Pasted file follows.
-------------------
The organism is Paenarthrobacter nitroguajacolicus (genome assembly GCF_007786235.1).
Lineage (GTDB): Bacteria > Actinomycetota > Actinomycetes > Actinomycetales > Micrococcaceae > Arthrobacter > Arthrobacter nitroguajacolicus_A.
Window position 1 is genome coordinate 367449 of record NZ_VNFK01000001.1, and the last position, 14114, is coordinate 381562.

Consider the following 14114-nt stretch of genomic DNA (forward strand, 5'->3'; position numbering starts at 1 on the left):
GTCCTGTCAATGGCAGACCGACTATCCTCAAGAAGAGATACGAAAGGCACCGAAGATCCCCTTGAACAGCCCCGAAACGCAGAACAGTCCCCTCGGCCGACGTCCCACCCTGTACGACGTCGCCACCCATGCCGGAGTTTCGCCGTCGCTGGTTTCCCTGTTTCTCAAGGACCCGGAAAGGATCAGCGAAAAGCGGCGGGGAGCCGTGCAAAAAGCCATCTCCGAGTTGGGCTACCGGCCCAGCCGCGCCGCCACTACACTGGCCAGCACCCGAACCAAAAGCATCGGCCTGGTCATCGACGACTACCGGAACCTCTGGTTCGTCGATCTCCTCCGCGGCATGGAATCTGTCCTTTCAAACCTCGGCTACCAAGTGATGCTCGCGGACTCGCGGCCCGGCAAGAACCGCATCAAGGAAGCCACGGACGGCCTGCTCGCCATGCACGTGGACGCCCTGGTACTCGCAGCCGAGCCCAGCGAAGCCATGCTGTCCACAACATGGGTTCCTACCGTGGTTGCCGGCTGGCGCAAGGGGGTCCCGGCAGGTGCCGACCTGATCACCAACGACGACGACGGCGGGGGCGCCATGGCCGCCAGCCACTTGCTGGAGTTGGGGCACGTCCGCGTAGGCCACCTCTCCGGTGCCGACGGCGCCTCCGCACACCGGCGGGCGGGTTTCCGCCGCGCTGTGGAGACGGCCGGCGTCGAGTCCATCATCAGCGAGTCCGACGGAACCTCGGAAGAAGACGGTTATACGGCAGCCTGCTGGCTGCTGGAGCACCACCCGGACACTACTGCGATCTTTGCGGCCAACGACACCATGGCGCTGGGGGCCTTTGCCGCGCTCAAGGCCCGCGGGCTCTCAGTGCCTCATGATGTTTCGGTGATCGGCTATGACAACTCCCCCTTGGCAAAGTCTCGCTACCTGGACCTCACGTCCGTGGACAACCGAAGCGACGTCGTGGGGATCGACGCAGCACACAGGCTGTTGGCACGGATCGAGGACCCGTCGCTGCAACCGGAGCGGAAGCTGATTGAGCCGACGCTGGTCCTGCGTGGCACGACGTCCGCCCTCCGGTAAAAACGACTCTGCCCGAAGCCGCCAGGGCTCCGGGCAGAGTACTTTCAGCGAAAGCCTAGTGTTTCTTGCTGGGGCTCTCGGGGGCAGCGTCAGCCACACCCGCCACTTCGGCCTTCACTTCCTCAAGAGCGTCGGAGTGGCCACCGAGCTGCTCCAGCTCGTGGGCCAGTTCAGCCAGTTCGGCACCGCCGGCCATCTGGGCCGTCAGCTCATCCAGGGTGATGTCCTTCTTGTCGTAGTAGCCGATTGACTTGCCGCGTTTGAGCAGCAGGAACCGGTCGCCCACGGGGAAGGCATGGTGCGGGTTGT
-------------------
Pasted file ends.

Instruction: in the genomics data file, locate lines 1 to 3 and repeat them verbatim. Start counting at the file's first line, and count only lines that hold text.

The organism is Paenarthrobacter nitroguajacolicus (genome assembly GCF_007786235.1).
Lineage (GTDB): Bacteria > Actinomycetota > Actinomycetes > Actinomycetales > Micrococcaceae > Arthrobacter > Arthrobacter nitroguajacolicus_A.
Window position 1 is genome coordinate 367449 of record NZ_VNFK01000001.1, and the last position, 14114, is coordinate 381562.